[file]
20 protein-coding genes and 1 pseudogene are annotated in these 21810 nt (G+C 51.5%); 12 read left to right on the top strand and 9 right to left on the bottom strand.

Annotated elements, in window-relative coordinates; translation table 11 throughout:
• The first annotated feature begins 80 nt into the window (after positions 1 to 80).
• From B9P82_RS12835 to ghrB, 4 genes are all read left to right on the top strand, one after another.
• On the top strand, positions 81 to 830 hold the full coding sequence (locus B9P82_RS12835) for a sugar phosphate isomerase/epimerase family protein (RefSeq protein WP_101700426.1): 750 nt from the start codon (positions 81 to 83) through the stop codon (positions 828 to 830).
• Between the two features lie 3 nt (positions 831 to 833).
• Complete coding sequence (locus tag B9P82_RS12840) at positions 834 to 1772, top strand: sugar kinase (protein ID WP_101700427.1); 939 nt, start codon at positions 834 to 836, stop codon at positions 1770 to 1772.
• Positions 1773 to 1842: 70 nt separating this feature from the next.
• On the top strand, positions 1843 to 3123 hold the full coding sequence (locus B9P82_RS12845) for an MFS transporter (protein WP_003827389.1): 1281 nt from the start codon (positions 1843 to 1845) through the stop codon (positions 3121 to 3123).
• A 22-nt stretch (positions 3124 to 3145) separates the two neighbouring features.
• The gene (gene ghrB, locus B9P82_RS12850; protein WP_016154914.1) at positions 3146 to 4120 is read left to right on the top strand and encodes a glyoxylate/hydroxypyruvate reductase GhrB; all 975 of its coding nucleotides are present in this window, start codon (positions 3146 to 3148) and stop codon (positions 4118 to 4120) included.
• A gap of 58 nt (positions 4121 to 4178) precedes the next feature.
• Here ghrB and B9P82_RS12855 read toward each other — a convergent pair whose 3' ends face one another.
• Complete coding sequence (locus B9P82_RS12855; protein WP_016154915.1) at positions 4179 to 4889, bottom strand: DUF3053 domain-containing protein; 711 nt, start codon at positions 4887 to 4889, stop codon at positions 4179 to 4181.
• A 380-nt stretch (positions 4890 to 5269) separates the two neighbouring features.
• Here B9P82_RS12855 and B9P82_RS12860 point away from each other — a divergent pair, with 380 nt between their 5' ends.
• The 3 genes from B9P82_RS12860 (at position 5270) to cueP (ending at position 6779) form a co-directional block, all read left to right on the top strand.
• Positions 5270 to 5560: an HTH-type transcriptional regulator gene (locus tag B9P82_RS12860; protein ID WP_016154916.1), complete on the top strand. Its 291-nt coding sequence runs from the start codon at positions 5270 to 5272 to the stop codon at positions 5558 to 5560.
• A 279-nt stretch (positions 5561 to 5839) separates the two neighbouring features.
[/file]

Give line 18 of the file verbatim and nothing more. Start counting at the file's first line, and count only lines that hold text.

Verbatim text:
• Positions 5270 to 5560: an HTH-type transcriptional regulator gene (locus tag B9P82_RS12860; protein ID WP_016154916.1), complete on the top strand. Its 291-nt coding sequence runs from the start codon at positions 5270 to 5272 to the stop codon at positions 5558 to 5560.